Study your flashcards anywhere!

Download the official Cram app for free >

  • Shuffle
    Toggle On
    Toggle Off
  • Alphabetize
    Toggle On
    Toggle Off
  • Front First
    Toggle On
    Toggle Off
  • Both Sides
    Toggle On
    Toggle Off
  • Read
    Toggle On
    Toggle Off

How to study your flashcards.

Right/Left arrow keys: Navigate between flashcards.right arrow keyleft arrow key

Up/Down arrow keys: Flip the card between the front and back.down keyup key

H key: Show hint (3rd side).h key

A key: Read text to speech.a key


Play button


Play button




Click to flip

13 Cards in this Set

  • Front
  • Back
A theory proposed by John Dalton in 1808, based on numerous scientific experiments, that marked the beginning of the development of modern atomic theory.
Dalton's Atomic Theory
The smallest particle of an element that retains all the properties of that element; is electrically neutral, spherically shaped, and composed of electrons, protons, and neutrons.
A negatively charged, fast-moving particle with an extremely small mass that is found in all forms of matter and moves through the empty space surrounding an atom's nucleus.
The extremely small, positively charged, dense center of an atrom that contains positively charged protons, neutal neutrons, and is surrounded by emptry space through which one or more negatively charged electrons move.
A subatomic particle in an atom's nucleus that has a positive charge of 1+.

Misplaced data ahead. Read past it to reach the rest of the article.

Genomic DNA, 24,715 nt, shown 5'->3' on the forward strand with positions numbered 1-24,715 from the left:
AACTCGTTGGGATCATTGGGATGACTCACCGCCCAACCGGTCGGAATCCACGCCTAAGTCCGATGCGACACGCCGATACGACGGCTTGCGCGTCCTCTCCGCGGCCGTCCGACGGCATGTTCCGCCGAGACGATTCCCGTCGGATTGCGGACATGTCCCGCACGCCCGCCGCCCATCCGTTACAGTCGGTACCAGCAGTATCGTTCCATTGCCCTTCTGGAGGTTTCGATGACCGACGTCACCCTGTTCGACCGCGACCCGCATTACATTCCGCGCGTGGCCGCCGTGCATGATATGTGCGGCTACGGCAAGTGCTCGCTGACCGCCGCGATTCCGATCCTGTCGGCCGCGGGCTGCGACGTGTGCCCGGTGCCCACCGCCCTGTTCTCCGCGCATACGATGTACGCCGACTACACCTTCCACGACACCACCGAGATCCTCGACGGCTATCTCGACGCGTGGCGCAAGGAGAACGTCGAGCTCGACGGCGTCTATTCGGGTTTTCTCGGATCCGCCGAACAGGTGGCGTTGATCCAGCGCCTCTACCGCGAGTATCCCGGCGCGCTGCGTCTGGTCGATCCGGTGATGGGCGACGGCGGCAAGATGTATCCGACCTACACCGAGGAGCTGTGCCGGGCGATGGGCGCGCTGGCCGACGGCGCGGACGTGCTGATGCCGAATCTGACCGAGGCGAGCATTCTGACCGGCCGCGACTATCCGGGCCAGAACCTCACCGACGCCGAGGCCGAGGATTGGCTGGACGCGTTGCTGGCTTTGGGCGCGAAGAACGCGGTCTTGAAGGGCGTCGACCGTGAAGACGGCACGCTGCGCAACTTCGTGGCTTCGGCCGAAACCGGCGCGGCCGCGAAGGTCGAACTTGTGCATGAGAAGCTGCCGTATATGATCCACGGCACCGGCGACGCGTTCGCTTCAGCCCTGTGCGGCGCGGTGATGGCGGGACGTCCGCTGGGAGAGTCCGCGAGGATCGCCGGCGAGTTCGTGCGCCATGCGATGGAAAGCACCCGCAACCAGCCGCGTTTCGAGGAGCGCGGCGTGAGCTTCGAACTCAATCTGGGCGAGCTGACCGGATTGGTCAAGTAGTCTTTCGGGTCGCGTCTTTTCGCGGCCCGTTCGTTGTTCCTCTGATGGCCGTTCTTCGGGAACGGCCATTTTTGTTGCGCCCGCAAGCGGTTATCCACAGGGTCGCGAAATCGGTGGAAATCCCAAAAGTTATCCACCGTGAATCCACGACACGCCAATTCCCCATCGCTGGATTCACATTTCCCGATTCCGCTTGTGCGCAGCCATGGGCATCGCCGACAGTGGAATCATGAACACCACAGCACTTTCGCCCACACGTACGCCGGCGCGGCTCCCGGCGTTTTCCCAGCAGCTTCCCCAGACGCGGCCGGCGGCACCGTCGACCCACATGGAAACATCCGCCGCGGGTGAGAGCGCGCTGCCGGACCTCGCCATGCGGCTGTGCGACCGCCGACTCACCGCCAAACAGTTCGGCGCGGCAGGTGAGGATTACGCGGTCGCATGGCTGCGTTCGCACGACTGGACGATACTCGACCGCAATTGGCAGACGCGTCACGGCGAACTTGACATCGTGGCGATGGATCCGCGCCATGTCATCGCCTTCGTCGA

A neutral subatomc particle in an atom's nucleus that has a mass nearly equal to that of a proton.
the weighted average mass of the isotopes of that element.
atomic number
atoms of the same element with the same number of protons but different numbers of neutrons.
the number after an element's name, representing the sum of its protons and neutrons.
mass number
the weighted average mass of the isotopes of that element.
atomic mass
a particle with two protons and two neutrons, with a 2+ charge; is equivalent to a heliem-4 nucleus, can be represented as α, and is emitted during radioactive decay.
alpha particle
a high-speed electon with a 1 charge that is emitted during radioactive decay.
beta particle
High-energy radiation that has no electrical charge and no mass, is not deflected by electric or magnetic fields, usually accompanies alpha and beta radiatino, and accounts for most of the energy lost during radioactive decay.
gamma rays